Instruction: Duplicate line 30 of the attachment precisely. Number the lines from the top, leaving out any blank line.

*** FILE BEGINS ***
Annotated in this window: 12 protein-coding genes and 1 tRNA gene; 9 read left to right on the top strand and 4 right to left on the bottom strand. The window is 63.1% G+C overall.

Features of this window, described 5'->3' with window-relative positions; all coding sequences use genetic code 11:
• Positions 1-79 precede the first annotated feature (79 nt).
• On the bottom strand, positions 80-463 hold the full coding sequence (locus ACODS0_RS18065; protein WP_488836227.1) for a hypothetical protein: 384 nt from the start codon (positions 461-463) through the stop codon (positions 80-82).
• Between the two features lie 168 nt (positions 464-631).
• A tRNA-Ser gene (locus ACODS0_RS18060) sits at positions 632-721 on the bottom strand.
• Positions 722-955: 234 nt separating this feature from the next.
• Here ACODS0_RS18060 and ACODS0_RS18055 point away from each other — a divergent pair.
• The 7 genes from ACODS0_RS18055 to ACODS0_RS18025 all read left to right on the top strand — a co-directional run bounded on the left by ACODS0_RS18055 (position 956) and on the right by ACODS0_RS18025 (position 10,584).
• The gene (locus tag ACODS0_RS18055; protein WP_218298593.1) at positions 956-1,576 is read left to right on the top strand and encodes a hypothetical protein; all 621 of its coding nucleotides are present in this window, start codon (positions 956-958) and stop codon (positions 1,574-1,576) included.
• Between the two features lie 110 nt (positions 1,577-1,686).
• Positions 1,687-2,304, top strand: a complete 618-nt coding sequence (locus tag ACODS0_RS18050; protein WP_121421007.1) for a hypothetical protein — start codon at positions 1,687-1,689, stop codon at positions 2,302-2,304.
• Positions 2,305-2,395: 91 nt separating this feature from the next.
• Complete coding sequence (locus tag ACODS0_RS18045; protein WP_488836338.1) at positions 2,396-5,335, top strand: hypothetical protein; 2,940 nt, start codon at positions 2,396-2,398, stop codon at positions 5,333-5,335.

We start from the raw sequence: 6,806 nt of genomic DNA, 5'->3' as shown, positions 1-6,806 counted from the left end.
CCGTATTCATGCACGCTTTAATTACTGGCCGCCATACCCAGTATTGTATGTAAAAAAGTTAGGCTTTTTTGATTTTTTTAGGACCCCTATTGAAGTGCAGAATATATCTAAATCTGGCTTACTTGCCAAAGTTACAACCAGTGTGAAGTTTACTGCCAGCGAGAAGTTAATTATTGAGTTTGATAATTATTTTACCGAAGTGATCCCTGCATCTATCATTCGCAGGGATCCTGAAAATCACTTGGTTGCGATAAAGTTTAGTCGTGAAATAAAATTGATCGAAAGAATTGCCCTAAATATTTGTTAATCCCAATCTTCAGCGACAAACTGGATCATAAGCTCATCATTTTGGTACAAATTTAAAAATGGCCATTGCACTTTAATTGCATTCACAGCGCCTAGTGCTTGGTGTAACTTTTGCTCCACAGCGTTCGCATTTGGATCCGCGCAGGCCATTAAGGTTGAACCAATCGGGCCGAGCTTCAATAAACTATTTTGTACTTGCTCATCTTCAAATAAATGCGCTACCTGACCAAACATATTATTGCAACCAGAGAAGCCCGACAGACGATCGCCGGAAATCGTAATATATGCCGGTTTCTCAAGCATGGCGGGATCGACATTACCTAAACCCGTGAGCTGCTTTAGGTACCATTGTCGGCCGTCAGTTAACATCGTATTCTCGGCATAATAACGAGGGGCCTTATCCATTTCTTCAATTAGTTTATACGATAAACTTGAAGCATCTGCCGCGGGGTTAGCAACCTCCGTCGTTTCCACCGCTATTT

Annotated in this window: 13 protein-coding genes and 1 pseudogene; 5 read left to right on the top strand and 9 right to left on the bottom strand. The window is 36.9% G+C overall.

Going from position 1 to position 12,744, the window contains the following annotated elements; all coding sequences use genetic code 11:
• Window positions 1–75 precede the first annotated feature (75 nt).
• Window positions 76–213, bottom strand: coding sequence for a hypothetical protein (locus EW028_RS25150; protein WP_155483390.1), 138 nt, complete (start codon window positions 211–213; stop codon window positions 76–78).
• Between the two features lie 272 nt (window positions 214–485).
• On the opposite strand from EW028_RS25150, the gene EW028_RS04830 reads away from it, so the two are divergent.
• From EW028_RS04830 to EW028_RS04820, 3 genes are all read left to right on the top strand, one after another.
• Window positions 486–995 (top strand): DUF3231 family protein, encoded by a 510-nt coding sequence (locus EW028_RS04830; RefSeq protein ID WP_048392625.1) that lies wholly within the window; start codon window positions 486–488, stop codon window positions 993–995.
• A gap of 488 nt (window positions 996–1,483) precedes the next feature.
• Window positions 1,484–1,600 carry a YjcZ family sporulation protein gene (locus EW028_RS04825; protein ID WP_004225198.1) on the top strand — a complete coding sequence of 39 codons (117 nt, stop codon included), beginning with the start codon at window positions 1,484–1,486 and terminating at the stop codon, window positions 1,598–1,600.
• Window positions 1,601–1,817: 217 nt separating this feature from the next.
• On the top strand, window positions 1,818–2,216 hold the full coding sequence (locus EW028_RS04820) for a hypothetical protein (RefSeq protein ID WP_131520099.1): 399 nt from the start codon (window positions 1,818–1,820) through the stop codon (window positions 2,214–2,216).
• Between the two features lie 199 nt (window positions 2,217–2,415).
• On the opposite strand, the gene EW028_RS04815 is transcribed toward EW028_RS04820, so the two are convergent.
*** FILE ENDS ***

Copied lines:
• On the opposite strand, the gene EW028_RS04815 is transcribed toward EW028_RS04820, so the two are convergent.